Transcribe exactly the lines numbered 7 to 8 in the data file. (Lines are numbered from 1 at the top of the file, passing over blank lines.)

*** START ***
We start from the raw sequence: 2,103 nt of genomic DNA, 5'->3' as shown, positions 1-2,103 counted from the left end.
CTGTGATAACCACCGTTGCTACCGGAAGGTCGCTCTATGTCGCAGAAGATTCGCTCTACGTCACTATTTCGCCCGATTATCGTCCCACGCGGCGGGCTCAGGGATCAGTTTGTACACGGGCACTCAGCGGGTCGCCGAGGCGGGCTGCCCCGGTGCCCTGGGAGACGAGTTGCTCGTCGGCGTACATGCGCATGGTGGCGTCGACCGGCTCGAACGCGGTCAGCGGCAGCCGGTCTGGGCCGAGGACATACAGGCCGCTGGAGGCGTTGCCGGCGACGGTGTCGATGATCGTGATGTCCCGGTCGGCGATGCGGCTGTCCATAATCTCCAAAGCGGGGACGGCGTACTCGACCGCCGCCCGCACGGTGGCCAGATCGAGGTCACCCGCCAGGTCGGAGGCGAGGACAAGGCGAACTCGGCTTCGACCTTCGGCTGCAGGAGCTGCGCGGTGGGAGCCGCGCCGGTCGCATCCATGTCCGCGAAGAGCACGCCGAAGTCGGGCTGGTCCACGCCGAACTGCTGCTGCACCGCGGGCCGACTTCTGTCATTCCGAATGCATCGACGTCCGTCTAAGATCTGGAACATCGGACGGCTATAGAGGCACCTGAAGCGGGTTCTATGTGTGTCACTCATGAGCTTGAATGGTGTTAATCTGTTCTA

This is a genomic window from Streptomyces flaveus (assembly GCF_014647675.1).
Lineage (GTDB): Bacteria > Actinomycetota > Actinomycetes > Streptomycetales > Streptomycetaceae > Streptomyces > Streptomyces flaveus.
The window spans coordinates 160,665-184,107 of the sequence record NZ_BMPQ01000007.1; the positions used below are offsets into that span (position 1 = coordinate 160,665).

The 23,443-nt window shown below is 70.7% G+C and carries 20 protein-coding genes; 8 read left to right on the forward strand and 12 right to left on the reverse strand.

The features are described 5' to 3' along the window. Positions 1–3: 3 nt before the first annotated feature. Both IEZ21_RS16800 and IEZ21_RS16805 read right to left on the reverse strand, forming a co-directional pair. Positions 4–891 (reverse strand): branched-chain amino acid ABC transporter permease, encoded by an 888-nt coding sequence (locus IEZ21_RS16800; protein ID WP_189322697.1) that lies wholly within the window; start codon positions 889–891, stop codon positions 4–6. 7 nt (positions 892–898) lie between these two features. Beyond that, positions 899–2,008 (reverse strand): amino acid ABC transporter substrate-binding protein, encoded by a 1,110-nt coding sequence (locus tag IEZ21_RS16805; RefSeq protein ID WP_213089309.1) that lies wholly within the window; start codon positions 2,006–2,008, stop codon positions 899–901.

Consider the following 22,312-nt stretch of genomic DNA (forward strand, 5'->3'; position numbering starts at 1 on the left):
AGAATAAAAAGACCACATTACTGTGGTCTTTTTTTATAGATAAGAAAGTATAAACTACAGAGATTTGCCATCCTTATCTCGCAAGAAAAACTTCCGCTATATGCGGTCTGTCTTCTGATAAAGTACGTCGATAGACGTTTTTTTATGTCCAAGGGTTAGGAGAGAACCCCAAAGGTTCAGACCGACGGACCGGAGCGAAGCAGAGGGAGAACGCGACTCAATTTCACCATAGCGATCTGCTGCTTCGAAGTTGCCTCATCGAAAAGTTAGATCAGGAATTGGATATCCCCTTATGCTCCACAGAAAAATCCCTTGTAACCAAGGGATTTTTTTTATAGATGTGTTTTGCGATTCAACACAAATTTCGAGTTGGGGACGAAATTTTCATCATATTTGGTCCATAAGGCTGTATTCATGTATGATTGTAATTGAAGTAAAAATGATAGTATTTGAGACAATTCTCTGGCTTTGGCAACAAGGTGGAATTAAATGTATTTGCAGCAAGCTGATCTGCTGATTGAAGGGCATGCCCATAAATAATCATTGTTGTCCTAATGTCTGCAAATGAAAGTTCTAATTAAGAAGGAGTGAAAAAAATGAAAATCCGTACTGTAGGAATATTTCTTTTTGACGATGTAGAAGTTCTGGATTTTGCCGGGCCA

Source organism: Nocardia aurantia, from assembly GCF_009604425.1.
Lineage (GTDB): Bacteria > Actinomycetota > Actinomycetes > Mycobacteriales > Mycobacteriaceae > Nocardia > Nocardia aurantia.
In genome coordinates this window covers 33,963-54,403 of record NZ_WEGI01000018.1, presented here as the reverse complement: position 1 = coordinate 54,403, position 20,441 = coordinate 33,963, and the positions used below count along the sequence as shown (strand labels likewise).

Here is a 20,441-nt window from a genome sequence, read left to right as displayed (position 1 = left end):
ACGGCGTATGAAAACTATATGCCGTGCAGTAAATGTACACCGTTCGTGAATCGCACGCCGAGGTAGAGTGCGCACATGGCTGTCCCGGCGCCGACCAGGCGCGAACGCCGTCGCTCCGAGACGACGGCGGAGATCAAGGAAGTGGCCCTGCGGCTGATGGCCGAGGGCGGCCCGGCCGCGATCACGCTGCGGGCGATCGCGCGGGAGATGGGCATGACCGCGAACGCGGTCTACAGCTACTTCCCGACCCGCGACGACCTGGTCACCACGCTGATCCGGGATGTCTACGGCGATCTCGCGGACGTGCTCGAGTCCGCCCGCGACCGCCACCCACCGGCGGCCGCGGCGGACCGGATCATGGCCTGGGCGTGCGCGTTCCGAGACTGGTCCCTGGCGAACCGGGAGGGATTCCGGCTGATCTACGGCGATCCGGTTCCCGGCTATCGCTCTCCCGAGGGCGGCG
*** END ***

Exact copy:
The features are described 5' to 3' along the window. Positions 1–3: 3 nt before the first annotated feature. Both IEZ21_RS16800 and IEZ21_RS16805 read right to left on the reverse strand, forming a co-directional pair. Positions 4–891 (reverse strand): branched-chain amino acid ABC transporter permease, encoded by an 888-nt coding sequence (locus IEZ21_RS16800; protein ID WP_189322697.1) that lies wholly within the window; start codon positions 889–891, stop codon positions 4–6. 7 nt (positions 892–898) lie between these two features. Beyond that, positions 899–2,008 (reverse strand): amino acid ABC transporter substrate-binding protein, encoded by a 1,110-nt coding sequence (locus tag IEZ21_RS16805; RefSeq protein ID WP_213089309.1) that lies wholly within the window; start codon positions 2,006–2,008, stop codon positions 899–901.

Consider the following 22,312-nt stretch of genomic DNA (forward strand, 5'->3'; position numbering starts at 1 on the left):